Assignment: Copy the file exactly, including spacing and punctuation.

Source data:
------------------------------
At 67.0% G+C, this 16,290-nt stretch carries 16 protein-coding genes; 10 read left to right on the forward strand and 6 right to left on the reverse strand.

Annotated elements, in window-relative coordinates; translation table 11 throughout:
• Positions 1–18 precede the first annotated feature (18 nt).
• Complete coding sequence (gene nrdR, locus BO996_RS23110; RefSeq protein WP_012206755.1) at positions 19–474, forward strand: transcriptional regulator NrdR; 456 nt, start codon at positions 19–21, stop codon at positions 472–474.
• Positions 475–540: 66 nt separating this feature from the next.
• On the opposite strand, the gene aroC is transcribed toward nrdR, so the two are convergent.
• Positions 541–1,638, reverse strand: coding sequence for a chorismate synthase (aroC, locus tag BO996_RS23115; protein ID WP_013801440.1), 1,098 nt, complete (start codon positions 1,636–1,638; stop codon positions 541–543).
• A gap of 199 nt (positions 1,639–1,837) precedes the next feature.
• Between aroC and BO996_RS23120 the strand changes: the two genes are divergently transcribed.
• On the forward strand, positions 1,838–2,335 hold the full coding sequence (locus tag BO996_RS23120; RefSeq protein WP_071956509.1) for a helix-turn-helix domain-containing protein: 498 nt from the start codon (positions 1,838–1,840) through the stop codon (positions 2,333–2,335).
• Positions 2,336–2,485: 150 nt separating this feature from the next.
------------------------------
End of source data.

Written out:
At 67.0% G+C, this 16,290-nt stretch carries 16 protein-coding genes; 10 read left to right on the forward strand and 6 right to left on the reverse strand.

Annotated elements, in window-relative coordinates; translation table 11 throughout:
• Positions 1–18 precede the first annotated feature (18 nt).
• Complete coding sequence (gene nrdR, locus BO996_RS23110; RefSeq protein WP_012206755.1) at positions 19–474, forward strand: transcriptional regulator NrdR; 456 nt, start codon at positions 19–21, stop codon at positions 472–474.
• Positions 475–540: 66 nt separating this feature from the next.
• On the opposite strand, the gene aroC is transcribed toward nrdR, so the two are convergent.
• Positions 541–1,638, reverse strand: coding sequence for a chorismate synthase (aroC, locus tag BO996_RS23115; protein ID WP_013801440.1), 1,098 nt, complete (start codon positions 1,636–1,638; stop codon positions 541–543).
• A gap of 199 nt (positions 1,639–1,837) precedes the next feature.
• Between aroC and BO996_RS23120 the strand changes: the two genes are divergently transcribed.
• On the forward strand, positions 1,838–2,335 hold the full coding sequence (locus tag BO996_RS23120; RefSeq protein WP_071956509.1) for a helix-turn-helix domain-containing protein: 498 nt from the start codon (positions 1,838–1,840) through the stop codon (positions 2,333–2,335).
• Positions 2,336–2,485: 150 nt separating this feature from the next.